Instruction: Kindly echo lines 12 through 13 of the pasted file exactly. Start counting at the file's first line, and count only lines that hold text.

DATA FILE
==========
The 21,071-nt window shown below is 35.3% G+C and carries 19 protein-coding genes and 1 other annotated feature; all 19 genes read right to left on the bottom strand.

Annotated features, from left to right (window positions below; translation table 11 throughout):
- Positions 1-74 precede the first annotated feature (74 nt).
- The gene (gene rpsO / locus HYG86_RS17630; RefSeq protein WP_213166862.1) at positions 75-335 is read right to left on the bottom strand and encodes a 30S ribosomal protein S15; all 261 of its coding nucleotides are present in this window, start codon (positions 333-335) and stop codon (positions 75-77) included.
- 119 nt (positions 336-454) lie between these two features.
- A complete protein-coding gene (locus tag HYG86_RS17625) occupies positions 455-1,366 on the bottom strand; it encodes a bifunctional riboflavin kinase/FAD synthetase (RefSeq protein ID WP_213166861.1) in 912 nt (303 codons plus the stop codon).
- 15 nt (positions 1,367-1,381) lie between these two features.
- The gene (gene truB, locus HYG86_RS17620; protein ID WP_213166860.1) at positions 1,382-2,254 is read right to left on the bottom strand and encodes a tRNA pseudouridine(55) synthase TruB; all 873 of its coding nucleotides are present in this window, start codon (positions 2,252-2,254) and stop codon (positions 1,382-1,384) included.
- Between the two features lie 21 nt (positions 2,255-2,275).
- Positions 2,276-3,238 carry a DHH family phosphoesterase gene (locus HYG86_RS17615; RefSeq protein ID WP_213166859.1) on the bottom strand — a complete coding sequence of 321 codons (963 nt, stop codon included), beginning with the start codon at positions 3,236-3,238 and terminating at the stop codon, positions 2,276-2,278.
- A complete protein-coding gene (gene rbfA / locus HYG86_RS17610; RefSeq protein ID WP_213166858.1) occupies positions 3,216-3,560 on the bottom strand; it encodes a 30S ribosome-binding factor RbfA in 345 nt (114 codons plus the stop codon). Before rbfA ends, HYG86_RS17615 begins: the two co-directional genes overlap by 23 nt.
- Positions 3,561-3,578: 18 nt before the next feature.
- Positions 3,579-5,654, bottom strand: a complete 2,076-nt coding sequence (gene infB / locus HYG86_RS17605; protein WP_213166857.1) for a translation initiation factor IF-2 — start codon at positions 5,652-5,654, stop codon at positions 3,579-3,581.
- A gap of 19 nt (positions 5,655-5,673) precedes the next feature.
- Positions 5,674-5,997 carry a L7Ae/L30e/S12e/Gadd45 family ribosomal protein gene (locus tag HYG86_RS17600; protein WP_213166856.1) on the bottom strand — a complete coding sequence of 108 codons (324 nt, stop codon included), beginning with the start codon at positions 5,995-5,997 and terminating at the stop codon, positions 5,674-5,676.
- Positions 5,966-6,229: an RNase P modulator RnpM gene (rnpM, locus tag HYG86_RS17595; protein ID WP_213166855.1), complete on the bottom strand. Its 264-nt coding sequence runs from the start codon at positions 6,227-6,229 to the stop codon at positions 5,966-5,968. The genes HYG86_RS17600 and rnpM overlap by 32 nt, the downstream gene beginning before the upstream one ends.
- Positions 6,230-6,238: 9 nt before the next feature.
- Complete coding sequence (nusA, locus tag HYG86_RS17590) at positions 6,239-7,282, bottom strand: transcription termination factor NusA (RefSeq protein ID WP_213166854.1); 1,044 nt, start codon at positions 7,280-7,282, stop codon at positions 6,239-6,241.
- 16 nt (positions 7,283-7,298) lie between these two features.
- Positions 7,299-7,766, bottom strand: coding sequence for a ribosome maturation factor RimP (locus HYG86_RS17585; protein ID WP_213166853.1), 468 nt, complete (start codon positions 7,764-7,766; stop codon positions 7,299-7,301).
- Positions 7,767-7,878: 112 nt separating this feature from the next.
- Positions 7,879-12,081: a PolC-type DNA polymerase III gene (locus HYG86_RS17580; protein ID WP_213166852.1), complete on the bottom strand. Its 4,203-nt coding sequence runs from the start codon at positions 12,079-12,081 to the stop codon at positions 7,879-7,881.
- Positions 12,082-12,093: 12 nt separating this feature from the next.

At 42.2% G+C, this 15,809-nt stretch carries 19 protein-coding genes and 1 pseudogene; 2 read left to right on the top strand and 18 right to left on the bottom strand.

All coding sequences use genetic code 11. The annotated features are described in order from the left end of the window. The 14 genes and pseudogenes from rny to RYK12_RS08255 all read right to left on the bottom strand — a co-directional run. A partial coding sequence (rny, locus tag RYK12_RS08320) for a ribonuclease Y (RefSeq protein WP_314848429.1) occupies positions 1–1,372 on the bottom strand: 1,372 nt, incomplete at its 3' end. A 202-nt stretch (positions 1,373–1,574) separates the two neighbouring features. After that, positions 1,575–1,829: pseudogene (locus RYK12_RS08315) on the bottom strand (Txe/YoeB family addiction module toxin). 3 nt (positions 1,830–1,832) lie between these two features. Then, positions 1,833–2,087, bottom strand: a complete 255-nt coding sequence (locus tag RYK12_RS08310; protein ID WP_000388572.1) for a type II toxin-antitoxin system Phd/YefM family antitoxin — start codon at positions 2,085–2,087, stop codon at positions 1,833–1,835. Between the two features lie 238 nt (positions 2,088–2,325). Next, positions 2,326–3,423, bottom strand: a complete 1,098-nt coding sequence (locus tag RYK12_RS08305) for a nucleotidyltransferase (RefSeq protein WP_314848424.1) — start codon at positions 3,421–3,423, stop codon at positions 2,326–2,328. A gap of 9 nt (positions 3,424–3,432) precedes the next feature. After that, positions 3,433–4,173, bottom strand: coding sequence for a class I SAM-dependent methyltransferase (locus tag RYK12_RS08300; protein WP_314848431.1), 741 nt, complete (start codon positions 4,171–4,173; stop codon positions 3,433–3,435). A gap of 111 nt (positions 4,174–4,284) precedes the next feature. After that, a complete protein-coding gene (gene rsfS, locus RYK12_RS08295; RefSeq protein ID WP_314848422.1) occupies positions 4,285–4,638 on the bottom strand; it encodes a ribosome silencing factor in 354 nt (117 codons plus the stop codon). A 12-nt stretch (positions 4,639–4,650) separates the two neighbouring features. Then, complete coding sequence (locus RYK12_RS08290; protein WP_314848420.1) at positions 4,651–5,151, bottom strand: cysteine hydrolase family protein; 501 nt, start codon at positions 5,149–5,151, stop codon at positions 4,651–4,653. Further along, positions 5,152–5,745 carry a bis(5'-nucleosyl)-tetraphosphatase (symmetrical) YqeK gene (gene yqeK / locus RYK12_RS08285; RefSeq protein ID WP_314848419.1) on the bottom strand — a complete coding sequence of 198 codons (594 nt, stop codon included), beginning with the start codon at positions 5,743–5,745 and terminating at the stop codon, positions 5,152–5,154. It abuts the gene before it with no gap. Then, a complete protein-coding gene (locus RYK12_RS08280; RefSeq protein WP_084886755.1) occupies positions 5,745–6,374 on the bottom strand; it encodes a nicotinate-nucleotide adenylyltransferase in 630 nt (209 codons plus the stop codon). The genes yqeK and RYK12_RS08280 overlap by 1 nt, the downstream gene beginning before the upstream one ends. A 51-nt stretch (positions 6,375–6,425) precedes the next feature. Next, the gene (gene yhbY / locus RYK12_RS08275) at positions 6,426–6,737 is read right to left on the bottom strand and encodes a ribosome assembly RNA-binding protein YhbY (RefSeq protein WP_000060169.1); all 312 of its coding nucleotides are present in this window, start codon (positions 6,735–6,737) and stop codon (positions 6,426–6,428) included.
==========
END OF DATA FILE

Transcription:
- Positions 3,561-3,578: 18 nt before the next feature.
- Positions 3,579-5,654, bottom strand: a complete 2,076-nt coding sequence (gene infB / locus HYG86_RS17605; protein WP_213166857.1) for a translation initiation factor IF-2 — start codon at positions 5,652-5,654, stop codon at positions 3,579-3,581.